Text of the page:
For most healthcare organizations, facilitating compliance with HIPAA is the biggest focus. Here are four areas of data security focus for HIPAA compliance:
- Strong authentication: HIPAA puts a high priority on limiting, controlling, and monitoring physical and digital access to spaces, assets, and data. Give authorized users high-assurance, credential-based authentication that allows them to quickly and easily authenticate identity and access privileges.
- Digital certificates: Digital certificates complement strong authentication in confirming the identity of a device, server, or user. A robust digital certificate program is increasingly critical to enabling the frictionless, fully integrated ecosystem of connected IoT devices within a hospital or health system.
- Data protection: HIPAA stipulates that protected health information (PHI) should be encrypted unless a “reasonable and appropriate” justification is given. In addition, effective data encryption – both in-transit and at rest – can help organizations to avoid significant penalties in the event of a breach.
Reinforce data security around critical digital architecture
The standards and best practices of data security that have been used to secure desktop workstations and legacy, on-premises technologies simply cannot keep up in the age of cloud-based apps, mobile-enabled connectivity, and perimeter-less technology stacks. Hospitals and health systems need to build a future-proof security stack that is capable of enabling the instant, frictionless access that’s needed, while simultaneously thwarting the growing risks of cyberattack, fraud, and breaches. Here are three areas to focus on:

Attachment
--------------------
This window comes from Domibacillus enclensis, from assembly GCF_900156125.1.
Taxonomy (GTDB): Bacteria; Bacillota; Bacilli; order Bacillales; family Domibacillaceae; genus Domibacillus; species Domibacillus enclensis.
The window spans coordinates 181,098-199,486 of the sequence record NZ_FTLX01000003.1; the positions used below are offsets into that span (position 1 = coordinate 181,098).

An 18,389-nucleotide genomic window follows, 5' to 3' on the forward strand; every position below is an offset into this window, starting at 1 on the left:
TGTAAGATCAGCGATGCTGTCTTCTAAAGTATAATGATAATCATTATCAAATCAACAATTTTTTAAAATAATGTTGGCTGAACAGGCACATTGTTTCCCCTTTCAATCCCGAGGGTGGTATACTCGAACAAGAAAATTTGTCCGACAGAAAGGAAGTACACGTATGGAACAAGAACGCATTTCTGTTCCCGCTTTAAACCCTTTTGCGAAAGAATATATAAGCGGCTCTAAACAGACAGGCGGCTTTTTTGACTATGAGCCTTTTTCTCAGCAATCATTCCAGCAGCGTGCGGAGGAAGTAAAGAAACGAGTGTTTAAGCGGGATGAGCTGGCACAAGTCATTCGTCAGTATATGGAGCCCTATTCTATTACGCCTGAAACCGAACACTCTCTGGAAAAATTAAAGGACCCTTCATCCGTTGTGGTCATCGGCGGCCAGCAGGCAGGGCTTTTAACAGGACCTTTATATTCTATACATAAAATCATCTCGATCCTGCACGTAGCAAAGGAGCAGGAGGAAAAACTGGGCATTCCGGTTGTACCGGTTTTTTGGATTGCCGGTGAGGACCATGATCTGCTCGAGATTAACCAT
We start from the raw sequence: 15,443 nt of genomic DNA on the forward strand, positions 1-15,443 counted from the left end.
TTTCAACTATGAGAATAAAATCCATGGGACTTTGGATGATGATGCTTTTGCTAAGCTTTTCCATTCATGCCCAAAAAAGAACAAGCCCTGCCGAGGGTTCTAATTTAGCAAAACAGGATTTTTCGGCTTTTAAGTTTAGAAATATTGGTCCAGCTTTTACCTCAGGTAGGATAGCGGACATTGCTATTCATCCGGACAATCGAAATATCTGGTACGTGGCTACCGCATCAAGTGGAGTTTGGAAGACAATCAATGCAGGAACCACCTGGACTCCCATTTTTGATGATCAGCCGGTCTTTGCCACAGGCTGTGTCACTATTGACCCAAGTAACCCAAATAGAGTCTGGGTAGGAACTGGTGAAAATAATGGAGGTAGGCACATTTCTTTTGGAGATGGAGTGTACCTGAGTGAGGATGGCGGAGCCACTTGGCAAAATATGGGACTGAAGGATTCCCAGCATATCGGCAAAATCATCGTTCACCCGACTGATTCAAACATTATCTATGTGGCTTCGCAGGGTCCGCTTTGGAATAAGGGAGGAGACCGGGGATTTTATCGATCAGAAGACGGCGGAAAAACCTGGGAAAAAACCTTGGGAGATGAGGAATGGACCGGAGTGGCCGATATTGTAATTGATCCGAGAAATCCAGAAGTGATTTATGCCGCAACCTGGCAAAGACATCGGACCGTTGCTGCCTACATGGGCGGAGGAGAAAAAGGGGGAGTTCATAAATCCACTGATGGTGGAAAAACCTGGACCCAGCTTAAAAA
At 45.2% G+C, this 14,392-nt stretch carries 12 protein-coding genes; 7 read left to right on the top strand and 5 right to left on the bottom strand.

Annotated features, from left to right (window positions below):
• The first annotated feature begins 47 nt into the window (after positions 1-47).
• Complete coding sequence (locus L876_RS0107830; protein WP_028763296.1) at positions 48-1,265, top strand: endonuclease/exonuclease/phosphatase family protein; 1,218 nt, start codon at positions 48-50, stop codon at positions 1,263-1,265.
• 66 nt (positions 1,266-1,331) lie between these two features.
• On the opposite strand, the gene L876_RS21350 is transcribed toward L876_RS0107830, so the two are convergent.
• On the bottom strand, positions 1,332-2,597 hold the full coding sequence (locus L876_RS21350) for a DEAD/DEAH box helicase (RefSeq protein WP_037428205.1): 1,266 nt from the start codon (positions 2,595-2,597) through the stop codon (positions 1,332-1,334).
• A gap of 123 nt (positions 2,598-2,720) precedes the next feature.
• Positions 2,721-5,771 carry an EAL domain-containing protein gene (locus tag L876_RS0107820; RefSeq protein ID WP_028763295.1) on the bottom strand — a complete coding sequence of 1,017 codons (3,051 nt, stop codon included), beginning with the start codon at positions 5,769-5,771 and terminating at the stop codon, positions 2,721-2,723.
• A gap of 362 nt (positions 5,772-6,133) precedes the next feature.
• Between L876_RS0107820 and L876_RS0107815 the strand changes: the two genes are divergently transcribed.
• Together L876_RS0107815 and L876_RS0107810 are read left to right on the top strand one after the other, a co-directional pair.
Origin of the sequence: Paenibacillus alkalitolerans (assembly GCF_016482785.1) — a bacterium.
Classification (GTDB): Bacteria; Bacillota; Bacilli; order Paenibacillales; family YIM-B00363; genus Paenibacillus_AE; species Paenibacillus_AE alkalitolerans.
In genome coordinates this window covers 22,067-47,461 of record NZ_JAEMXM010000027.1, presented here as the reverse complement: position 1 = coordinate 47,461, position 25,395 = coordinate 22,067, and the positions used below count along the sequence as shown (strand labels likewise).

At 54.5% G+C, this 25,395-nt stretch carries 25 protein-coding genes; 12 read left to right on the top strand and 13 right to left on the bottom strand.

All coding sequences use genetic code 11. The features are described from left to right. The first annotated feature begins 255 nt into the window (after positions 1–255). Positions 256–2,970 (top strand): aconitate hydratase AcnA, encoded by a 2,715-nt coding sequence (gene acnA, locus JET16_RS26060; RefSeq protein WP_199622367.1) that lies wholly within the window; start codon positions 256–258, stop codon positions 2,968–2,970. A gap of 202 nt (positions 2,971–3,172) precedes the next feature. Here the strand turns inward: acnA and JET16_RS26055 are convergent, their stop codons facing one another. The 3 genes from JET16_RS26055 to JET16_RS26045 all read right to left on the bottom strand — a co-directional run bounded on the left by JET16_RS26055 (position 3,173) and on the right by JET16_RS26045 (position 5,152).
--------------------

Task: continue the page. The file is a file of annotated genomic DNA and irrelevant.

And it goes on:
- Take steps to protect EHR systems: Digital certificates for IoT devices; password-less logins; high-assurance, credential-based authentication; and Federal Information Processing Standards (FIPS)-validated hardware security modules (HSMs) can help your organization protect the digital integrity of your EHR system and prevent security breaches in healthcare.
- Secure IoT devices: Enterprise-grade encryption and digital signatures, together with a root of trust protecting the underpinning cryptographic keys, should always be used as a best practice to ensure a secure environment.
- Protect hardware and firmware: A high-assurance digital infrastructure needs to use keys, certificates, and end-to-end encryption to also ensure the authenticity and integrity of the firmware that powers smart, connected IoT devices.
Use smart data security tech to enable a modern, productive workforce
The “new normal” has reshaped the way the healthcare workforce works. Providers interact with patients virtually through telehealth and mobile health services. Clinical and administrative staff embrace remote and hybrid work models. Enabling these new ways of working is essential to expanding and enhancing the way care is delivered. It’s also critical to protecting economic outcomes, as well as attracting and retaining staff in the face of relentless labor pressures.
- Integrate next-gen technologies: The pace of innovation in the world of productivity and collaboration technology keeps accelerating. These are the tools and technologies that allow clinicians and staff to work in new, smarter, and better ways. A hospital or health system’s ability to rapidly integrate new technologies depends on having an agile, future-ready security tech stack that’s capable of putting the necessary authentication, encryption, and other data security measures around new apps, new integrations, and new workflows.